State of our Environment Report 2020 adopted
Sustainable Tairāwhiti Committee today adopted its latest State of our Environment Report 2020,which includes environmental data, scientific analysis, and case studies of community initiatives.
Covering our land and soil, biodiversity and biosecurity, freshwater, coast and estuaries and air, climate and waste, the report provides an environmental overview of our region over the last five years.
“We are fortunate to live in a beautiful corner of the world which we all have a role in protecting and enhancing for our and future generations,” said Council’s environmental monitoring and science manager Tom Porter.
“The SOE report provides a broad examination of our important natural assets - our land, water, coast, air, biodiversity and climate - and helps identify where action is needed by Council and our community.”
Report highlights include:
- Council is returning a significant portion of our largest forestry asset – Pamoa Forest – to native bush to enhance our region’s biodiversity and protect the Waingake drinking water pipeline. In addition to planting natives, the project involves extensive pest control and eradication measures.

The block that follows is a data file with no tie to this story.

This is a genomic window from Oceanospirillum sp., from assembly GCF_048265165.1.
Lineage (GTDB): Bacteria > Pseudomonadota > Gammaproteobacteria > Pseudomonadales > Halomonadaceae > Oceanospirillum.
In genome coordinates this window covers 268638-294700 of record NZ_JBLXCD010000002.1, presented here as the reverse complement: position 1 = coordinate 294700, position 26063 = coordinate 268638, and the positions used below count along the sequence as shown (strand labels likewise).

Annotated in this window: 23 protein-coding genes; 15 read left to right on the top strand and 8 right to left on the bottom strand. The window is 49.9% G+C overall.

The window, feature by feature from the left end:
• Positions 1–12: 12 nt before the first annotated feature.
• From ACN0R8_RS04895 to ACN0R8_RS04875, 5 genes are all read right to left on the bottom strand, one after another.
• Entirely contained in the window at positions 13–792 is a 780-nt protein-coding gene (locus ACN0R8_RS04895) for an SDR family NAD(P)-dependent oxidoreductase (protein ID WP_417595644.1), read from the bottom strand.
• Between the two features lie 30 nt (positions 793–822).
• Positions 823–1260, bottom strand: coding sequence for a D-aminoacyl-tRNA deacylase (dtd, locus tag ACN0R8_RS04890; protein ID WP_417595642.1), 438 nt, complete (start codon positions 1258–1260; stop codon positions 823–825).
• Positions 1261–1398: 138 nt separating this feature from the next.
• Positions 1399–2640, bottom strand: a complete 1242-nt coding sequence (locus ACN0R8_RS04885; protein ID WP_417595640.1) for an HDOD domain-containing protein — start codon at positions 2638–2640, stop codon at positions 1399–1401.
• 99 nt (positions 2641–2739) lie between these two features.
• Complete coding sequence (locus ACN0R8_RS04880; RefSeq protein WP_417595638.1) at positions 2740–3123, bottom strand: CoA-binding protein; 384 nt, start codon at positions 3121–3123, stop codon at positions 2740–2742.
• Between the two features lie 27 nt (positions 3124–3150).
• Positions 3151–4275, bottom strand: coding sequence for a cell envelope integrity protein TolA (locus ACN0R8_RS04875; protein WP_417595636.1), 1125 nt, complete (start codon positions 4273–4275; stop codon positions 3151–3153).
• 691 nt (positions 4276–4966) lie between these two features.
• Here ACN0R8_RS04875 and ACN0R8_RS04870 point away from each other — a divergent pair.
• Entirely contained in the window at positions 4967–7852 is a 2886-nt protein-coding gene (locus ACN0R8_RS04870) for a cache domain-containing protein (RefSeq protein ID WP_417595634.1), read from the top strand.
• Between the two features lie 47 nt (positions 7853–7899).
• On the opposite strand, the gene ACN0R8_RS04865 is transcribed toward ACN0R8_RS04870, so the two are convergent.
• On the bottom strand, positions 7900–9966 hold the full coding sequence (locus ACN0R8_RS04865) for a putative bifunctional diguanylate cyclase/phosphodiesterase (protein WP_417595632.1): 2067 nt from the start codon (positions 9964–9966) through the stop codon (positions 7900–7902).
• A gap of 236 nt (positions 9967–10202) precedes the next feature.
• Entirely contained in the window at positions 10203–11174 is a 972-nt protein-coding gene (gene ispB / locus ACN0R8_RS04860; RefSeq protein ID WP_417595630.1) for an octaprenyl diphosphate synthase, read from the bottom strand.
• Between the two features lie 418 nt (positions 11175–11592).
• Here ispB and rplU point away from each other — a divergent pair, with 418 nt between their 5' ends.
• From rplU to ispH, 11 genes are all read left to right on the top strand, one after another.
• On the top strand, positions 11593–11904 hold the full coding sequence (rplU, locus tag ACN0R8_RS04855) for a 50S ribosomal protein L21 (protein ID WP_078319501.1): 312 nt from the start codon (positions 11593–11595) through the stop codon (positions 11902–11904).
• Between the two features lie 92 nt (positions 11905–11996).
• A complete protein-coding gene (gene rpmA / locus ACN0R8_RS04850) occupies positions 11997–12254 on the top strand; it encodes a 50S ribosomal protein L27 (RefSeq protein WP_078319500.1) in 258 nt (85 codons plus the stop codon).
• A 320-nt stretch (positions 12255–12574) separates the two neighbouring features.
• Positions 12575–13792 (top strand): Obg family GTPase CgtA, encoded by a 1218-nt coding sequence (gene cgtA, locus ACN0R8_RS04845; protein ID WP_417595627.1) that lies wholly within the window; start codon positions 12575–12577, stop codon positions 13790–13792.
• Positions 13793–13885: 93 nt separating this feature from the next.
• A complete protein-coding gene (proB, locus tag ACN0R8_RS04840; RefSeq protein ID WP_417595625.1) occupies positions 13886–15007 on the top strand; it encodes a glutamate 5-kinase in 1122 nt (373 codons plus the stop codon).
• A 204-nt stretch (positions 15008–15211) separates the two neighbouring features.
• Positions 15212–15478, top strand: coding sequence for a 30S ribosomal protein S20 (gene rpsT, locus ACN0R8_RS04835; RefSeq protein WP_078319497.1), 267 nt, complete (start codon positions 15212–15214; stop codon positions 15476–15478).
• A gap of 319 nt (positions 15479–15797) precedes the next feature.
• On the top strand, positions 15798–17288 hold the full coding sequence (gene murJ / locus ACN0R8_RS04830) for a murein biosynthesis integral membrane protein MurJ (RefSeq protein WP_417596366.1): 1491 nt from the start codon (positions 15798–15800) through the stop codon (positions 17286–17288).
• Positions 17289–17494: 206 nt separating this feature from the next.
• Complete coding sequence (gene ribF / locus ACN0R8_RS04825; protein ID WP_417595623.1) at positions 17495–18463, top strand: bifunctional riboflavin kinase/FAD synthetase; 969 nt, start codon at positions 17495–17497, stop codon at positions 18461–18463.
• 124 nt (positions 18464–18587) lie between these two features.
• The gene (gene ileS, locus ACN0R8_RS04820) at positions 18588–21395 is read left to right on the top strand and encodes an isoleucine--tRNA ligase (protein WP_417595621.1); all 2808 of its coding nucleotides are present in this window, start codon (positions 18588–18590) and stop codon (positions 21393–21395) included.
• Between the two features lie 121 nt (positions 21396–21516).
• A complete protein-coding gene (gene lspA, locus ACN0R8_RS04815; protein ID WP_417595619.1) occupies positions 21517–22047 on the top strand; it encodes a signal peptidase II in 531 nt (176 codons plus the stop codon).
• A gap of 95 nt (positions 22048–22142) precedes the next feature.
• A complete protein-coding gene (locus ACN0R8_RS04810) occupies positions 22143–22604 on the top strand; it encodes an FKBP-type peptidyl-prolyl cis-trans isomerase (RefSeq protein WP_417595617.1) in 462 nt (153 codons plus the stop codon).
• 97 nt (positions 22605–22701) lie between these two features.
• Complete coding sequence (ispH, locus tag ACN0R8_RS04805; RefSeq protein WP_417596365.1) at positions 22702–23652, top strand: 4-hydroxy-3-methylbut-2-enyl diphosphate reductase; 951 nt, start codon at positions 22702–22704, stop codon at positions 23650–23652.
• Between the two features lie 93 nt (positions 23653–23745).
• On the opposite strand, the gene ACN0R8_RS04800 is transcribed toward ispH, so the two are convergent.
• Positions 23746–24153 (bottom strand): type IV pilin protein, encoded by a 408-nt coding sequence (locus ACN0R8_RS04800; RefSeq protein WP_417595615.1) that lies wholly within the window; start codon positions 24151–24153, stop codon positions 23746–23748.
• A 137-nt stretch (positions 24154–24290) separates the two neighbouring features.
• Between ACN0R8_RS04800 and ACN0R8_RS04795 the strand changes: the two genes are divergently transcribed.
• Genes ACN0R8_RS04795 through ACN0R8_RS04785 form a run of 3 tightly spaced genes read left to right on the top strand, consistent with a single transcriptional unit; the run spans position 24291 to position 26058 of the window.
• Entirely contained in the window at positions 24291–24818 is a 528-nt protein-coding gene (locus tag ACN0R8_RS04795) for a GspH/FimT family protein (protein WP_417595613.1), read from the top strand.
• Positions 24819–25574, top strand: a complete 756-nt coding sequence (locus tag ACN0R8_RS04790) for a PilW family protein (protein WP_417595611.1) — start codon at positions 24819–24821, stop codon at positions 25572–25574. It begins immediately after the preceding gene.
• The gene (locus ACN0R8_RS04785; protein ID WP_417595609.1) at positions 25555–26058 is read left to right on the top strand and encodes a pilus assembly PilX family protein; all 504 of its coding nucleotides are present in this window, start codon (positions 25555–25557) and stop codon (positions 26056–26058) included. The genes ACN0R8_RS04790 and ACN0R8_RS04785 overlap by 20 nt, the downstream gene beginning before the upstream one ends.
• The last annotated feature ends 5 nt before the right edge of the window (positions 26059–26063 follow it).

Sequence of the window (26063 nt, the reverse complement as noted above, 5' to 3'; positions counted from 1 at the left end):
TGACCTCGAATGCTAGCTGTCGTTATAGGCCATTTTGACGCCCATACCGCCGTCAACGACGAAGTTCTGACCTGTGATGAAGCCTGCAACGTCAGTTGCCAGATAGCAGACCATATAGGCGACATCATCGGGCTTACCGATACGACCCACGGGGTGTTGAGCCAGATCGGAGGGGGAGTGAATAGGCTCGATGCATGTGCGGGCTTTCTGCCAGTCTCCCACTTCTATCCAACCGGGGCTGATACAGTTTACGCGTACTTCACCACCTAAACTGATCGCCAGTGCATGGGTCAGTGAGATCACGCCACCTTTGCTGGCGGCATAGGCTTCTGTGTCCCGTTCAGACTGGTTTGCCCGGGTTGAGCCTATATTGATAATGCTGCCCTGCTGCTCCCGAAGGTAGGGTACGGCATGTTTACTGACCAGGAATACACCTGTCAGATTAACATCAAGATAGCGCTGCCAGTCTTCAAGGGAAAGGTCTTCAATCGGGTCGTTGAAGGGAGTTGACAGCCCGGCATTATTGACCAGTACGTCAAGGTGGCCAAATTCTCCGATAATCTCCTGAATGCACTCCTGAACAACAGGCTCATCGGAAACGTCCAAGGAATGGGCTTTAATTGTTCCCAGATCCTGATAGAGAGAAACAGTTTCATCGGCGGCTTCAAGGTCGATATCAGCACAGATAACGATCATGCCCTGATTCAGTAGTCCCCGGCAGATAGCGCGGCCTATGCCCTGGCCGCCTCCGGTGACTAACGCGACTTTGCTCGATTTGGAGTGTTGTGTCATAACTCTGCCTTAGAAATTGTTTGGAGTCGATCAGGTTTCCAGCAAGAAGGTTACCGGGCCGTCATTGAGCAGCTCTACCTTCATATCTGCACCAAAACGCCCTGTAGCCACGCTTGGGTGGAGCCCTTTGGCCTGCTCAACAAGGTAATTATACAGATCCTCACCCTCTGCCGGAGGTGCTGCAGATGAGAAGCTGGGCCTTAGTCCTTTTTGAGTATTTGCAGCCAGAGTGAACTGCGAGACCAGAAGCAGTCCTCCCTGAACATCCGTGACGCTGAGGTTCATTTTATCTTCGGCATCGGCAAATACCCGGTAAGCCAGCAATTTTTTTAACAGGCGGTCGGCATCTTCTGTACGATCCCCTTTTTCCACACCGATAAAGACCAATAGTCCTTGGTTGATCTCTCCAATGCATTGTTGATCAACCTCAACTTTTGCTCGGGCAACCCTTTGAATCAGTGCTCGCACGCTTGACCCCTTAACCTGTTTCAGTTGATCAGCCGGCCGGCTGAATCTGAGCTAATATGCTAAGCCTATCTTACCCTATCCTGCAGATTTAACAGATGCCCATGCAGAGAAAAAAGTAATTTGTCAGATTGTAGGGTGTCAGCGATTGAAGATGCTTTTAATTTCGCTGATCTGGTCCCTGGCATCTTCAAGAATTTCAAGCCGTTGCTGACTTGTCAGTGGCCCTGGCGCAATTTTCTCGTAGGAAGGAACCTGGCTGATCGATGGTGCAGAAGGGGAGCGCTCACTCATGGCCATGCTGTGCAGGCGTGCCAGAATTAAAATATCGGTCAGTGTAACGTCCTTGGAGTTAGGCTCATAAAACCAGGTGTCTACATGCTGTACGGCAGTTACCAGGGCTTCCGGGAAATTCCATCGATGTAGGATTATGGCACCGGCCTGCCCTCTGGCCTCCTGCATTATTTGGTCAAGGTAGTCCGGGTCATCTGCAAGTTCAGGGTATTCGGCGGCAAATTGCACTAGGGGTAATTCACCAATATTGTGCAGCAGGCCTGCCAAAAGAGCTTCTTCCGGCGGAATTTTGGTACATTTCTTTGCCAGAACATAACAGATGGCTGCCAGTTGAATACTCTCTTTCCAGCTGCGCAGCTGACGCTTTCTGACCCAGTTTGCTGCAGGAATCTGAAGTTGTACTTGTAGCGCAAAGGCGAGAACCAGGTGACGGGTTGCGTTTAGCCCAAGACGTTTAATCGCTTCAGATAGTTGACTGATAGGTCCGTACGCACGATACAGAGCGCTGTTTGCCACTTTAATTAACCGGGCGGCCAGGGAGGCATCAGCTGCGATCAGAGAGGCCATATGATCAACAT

- There has been 51% increase in the area consented for irrigation since 2016. There is now 7,120ha consented for irrigation, predominantly on the Poverty Bay Flats. Council’s Managed Aquifer Recharge Trial is investigating whether it’s possible to take water from the Waipaoa River in times of high flow to recharge the Makauri Aquifer.
- Water quality for summer swimming on our region’s beaches is excellent. All monitored beaches have been graded suitable for swimming, with between 97% and 100% of their samples graded in the “suitable for swimming” category.
- Air quality in Gisborne is generally good, with only one exceedance of the permissible level of the national environmental standard for PM10 (fine particles) in 2018 and 2019.
- There were 12 wet-weather overflows from the sewer systems into Gisborne city rivers in the five years up until May 2020. Council’s DrainWise project is working to reduce these occurrences.
- In partnership with Ngāti Oneone, Council’s four-year project is underway to restore Titirangi (Kaiti Hill). A key part of the project is to replace pine forests with natives, along with extensive weed control. Titirangi maunga is a significant regional reserve, a major landmark with deep historical, archeological, recreational and cultural importance.
- Average waste sent to landfill in our region is 506kg per person per year, against a national average of 701kg. Council supports a number of waste minimisation initiatives in line with its own efforts to raise awareness and reduce waste.
Council has a responsibility for providing a healthy environment for current and future generations, while supporting economic prosperity throughout Tairāwhiti.
Information gathered in the State of our Environment Report will help Council identify areas which need further investigation and work. Proposed actions will be detailed in Council’s Long Term Plan.